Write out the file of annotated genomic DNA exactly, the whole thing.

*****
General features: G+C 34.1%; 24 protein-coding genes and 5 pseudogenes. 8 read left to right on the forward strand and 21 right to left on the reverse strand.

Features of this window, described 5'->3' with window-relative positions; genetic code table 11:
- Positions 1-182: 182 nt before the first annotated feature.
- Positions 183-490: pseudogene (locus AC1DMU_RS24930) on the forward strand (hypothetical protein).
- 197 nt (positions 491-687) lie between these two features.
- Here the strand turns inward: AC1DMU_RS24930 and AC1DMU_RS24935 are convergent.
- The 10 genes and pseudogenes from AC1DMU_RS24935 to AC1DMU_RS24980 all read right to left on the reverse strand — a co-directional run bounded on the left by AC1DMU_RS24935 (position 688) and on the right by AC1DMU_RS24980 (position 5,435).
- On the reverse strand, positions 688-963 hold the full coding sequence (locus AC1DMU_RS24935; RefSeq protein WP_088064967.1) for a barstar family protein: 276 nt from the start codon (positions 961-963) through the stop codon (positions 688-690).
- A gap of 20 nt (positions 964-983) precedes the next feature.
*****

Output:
General features: G+C 34.1%; 24 protein-coding genes and 5 pseudogenes. 8 read left to right on the forward strand and 21 right to left on the reverse strand.

Features of this window, described 5'->3' with window-relative positions; genetic code table 11:
- Positions 1-182: 182 nt before the first annotated feature.
- Positions 183-490: pseudogene (locus AC1DMU_RS24930) on the forward strand (hypothetical protein).
- 197 nt (positions 491-687) lie between these two features.
- Here the strand turns inward: AC1DMU_RS24930 and AC1DMU_RS24935 are convergent.
- The 10 genes and pseudogenes from AC1DMU_RS24935 to AC1DMU_RS24980 all read right to left on the reverse strand — a co-directional run bounded on the left by AC1DMU_RS24935 (position 688) and on the right by AC1DMU_RS24980 (position 5,435).
- On the reverse strand, positions 688-963 hold the full coding sequence (locus AC1DMU_RS24935; RefSeq protein WP_088064967.1) for a barstar family protein: 276 nt from the start codon (positions 961-963) through the stop codon (positions 688-690).
- A gap of 20 nt (positions 964-983) precedes the next feature.